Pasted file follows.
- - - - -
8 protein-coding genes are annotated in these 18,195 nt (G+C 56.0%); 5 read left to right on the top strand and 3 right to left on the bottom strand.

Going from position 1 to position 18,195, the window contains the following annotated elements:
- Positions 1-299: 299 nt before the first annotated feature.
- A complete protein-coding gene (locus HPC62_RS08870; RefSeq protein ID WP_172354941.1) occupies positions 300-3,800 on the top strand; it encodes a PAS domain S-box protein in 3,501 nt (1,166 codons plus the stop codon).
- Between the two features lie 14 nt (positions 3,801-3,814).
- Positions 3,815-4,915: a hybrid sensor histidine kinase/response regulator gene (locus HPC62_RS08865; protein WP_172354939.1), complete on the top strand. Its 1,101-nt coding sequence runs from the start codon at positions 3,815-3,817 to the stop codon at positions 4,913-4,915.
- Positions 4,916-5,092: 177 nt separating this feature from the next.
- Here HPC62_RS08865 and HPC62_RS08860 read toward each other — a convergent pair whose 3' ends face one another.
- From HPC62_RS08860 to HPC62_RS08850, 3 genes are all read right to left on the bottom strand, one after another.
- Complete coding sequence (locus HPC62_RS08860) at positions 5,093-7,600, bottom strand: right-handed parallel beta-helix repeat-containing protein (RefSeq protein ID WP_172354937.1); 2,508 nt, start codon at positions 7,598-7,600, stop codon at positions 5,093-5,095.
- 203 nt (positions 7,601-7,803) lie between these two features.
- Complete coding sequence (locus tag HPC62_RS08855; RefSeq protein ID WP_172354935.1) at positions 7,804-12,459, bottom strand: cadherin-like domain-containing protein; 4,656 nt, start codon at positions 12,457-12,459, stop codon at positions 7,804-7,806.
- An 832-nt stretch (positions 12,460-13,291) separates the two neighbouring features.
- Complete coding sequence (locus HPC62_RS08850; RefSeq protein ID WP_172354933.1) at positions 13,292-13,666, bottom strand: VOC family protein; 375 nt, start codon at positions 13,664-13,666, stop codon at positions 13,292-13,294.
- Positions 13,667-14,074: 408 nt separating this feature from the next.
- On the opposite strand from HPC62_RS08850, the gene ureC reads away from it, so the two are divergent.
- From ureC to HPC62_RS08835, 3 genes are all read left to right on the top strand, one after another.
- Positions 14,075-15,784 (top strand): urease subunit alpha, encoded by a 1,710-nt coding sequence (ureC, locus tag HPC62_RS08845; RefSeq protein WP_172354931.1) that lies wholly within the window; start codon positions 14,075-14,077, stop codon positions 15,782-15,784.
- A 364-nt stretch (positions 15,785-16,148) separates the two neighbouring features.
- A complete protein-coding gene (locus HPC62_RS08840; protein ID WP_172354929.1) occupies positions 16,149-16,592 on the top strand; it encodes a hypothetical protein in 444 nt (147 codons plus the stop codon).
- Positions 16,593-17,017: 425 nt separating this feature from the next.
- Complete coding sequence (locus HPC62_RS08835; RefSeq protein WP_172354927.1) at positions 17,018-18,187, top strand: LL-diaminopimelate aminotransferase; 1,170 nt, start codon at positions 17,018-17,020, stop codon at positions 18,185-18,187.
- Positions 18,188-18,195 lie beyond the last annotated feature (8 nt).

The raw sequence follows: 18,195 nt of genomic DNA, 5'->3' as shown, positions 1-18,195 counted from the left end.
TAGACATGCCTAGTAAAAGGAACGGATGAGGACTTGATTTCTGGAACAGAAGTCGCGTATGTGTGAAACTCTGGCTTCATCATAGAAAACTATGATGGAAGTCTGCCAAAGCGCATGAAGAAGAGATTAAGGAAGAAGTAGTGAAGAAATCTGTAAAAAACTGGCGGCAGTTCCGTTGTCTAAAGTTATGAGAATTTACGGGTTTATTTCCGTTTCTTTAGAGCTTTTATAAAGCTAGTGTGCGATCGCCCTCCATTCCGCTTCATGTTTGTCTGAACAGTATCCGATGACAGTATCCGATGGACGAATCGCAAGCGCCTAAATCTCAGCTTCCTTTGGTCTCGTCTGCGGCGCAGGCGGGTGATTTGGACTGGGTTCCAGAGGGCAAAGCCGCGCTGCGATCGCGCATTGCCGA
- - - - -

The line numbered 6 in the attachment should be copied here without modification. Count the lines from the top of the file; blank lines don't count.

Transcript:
- Positions 3,815-4,915: a hybrid sensor histidine kinase/response regulator gene (locus HPC62_RS08865; protein WP_172354939.1), complete on the top strand. Its 1,101-nt coding sequence runs from the start codon at positions 3,815-3,817 to the stop codon at positions 4,913-4,915.